Biologist Andrew Pierce took this very rare video footage with his cell phone of a wild sun bear climbing a tree and digging for honey in the tree truck in with one of his paw and teeth and powerful jaw several meters above the ground in Khao Yai National Park, Thailand. This video is a valuable resource to show us how sun bear make a living in the wild! Thanks Andrew for sharing with us!
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The second reason for sun bear to be an arboreal mammal is that they like to rest, nap, and sleep on treetop. Obviously, they can do this equally well on forest floor, just like this —>
However, there is a problem sleeping on forest floor. If you have visited the lowland rainforest of Borneo, you probably notice the numbers of blood sucking leeches presence on the forest floor. Even though you appeared to be walking alone in the forest, you are never alone because there are always many leeches latched on you! They either feasting on your blood or trying really hard to find a vulnerable spot to enjoy a bloody meal.
This was my feet and my blood, and a fat-blood sucking leach!
So being a warm-blooded large mammal live in the rainforest that always wet and rain, the sun bear is better to stay up high off the ground when they take a break from their daily routine foraging for food or traveling on the ground. There is no better way to illustrate how sun bear have done it by showing photos taken by Chandra Dewana Boer at Wehea forest, East Kalimantan, Indonesia Borneo.
Sun bears are also known to be prey upon by reticulated pythons (huge snake that can grow up to 10 m long! seriously, I am not kidding :)) and tigers in Mainland Asia and in Sumatra. In order to escape from a surprise attack by these predators, sun bear make nest and sleep high on tree. Earlier I have posted a rare video of Batik the sun bear making a tree nest. Below is another video of her sleeping high, about 35 m above the ground on her tree nest she made and slowly climb down from the tree. If she did not wear a radio-collar, I would never have guessed and found her so high off the ground in the thick canopy of Bornean rainforest.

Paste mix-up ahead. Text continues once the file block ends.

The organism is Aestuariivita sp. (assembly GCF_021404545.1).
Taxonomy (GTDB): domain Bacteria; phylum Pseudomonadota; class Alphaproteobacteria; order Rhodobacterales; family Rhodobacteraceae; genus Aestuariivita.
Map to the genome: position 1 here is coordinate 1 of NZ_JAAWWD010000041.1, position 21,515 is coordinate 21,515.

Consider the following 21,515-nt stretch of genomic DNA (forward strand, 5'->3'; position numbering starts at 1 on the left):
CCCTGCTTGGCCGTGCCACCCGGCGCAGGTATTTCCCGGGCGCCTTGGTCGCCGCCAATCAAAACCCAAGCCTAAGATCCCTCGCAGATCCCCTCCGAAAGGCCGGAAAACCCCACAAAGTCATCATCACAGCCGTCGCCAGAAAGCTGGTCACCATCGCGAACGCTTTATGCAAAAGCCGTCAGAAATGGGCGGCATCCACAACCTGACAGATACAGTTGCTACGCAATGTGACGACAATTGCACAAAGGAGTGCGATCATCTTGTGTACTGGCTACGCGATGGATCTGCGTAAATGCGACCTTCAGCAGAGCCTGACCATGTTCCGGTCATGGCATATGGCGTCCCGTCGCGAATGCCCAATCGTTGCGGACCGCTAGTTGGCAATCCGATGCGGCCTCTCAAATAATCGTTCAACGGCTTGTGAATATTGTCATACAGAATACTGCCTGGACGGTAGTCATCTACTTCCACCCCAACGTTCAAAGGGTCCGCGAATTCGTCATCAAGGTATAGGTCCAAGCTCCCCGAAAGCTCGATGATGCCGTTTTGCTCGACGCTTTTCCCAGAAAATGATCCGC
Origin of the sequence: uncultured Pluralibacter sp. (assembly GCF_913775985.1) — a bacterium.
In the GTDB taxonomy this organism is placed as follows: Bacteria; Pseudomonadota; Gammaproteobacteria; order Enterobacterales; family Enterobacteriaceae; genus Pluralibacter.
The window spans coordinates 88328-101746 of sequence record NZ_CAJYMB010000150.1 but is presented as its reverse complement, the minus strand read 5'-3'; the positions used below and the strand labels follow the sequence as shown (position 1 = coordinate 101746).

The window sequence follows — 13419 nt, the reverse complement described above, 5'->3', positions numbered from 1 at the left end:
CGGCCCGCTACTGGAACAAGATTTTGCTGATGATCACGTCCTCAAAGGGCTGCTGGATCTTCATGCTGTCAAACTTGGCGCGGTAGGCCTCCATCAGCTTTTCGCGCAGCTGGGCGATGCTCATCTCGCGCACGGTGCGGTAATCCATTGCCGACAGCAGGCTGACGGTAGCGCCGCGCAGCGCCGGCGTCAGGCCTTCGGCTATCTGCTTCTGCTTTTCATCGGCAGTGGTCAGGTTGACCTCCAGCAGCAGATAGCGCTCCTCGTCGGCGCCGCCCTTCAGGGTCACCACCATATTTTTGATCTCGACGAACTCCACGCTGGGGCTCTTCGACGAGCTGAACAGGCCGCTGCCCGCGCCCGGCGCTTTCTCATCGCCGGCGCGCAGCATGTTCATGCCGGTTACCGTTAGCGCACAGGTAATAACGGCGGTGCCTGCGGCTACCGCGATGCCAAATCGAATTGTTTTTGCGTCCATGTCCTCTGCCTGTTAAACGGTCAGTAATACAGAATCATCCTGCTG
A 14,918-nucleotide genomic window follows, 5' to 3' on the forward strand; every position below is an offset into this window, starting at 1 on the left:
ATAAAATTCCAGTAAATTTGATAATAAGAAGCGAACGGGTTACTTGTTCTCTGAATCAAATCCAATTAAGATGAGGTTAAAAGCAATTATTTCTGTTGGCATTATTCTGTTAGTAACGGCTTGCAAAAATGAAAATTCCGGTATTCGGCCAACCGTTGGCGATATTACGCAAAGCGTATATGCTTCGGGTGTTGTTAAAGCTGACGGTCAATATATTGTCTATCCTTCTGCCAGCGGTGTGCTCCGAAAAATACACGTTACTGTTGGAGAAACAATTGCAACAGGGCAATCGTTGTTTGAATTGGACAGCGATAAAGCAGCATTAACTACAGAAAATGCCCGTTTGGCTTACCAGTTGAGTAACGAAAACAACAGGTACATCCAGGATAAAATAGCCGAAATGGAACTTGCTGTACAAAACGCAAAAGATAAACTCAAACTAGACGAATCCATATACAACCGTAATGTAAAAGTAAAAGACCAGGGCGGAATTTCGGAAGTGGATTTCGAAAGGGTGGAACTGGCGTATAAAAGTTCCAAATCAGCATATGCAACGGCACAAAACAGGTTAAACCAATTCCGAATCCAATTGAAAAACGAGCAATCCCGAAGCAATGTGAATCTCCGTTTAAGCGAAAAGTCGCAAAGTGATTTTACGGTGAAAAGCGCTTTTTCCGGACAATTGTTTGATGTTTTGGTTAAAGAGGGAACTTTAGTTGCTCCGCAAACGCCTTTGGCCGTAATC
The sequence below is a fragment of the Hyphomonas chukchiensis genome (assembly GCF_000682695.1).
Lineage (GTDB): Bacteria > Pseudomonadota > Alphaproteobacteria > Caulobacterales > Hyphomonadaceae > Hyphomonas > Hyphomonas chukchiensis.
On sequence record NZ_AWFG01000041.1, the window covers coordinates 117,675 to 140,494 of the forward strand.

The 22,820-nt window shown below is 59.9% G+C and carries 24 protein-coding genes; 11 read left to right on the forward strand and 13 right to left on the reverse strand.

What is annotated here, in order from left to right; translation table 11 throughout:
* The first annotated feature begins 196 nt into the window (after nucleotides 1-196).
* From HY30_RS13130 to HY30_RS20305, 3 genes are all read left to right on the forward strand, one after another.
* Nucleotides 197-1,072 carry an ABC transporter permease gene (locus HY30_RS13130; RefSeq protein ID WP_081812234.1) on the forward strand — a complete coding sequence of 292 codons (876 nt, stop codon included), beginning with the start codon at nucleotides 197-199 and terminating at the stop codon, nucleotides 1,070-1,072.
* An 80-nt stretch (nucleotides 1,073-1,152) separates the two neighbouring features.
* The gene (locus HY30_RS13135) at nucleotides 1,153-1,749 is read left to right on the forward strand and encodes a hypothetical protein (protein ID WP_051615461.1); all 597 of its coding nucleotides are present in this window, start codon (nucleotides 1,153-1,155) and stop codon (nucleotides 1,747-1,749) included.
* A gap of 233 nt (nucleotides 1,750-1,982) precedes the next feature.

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Stay tune for part III...
In Malay language, “boleh” means “can”, or “capable.” “Malaysia Boleh!” or Malaysia can! in English, is nationwide campaign launched by our former Prime Minister Tun Dr Mahathir Mohamad during his leadership. The “Malaysia Boleh!” spirit has since produced many achievers and achievements, (although many are rather sarcastic), but for sure, it has been a cornerstone of the success stories that made the new Malaysia today.
Since sun bear is also known as Malayan sun bear and is resident in Malaysia, I would like to create a” Malaysia Boleh! Sun Bear Pun Boleh!” (Malaysia can! Sun Bear also Can!) series to highlight about this little known bear. Today is the opportunity for me to kick start the Sun Bear Boleh! campaign with a series of photos I received from Fiona Kwok:
“Sun bear can swim!”
After years of studying and working closely with sun bears, I know that the sun bears love water but I did not know they can swim well, not until yesterday when Fiona posted a photo of a sun bear swam across a man-made fresh water lake in northern Peninsula Malaysia on my facebook. Fiona was so kind to share the rest of the photos which she took last year at Lower Belum/Temenggor State Park, when this handsome looking sun bear swam across the Temenggoh Lake, moving from one island to the other. Fiona was on a small boat when she spotted this wild bear swimming and following it, taking photos of course, until it reached the land.
This is really an eye opening lesson for me. I hope you feel the same too!
One word to describe this behavior, “Amazing!”
Malaysia can! Sun Bear also can!
Thanks Fiona for taking and sharing the photos!